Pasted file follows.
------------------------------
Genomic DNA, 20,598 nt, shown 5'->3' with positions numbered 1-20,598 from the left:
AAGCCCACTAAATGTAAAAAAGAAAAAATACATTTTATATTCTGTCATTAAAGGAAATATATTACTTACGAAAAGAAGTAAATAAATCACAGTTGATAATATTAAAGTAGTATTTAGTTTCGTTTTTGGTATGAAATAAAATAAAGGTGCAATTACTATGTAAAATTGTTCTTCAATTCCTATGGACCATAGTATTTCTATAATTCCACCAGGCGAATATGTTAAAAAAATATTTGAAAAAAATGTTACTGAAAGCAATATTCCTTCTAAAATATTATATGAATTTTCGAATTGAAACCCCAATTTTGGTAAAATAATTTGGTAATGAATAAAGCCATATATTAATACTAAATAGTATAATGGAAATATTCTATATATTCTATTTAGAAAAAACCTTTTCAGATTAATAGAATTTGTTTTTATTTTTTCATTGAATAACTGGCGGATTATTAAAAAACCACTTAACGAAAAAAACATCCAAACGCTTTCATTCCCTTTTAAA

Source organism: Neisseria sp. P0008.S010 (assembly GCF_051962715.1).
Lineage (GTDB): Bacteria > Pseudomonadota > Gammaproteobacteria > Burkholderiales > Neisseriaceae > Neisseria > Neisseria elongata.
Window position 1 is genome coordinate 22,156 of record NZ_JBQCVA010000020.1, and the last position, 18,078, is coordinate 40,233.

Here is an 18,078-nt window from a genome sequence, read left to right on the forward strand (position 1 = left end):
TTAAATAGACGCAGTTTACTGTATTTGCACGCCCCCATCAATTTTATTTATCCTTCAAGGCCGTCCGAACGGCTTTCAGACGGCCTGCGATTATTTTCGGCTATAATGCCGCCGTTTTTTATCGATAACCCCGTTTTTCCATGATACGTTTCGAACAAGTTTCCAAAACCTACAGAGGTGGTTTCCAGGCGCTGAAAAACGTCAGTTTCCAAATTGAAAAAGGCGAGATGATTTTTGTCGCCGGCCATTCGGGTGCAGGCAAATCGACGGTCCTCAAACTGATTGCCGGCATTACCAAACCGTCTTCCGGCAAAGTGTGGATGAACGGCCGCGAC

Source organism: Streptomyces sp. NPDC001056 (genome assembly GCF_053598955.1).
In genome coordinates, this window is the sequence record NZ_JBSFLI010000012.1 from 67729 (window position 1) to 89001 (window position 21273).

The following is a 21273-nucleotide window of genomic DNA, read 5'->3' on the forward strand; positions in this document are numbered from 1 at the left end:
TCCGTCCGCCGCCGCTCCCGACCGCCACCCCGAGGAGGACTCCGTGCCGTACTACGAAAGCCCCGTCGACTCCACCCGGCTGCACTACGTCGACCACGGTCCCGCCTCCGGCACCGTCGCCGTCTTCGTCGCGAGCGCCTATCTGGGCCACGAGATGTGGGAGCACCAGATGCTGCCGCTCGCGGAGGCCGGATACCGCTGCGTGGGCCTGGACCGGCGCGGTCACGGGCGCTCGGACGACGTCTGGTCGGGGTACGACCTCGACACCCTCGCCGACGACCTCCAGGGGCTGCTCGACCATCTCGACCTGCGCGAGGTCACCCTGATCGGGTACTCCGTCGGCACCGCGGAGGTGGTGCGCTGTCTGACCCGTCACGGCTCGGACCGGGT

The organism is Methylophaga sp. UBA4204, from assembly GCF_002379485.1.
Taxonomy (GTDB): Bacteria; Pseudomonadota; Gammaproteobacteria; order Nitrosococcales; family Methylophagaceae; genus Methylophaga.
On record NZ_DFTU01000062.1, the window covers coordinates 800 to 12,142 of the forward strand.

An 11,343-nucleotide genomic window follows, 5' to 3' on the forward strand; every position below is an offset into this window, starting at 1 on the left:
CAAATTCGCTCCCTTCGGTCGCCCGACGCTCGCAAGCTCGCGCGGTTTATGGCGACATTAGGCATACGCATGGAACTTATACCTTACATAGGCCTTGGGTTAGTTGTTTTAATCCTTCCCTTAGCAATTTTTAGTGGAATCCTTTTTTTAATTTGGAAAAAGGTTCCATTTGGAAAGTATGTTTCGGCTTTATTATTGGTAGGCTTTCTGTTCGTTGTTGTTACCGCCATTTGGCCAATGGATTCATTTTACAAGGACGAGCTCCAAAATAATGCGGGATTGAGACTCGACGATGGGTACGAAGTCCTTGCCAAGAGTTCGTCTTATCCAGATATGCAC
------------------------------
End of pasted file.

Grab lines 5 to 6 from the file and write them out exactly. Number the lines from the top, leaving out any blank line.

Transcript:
Window position 1 is genome coordinate 22,156 of record NZ_JBQCVA010000020.1, and the last position, 18,078, is coordinate 40,233.

Here is an 18,078-nt window from a genome sequence, read left to right on the forward strand (position 1 = left end):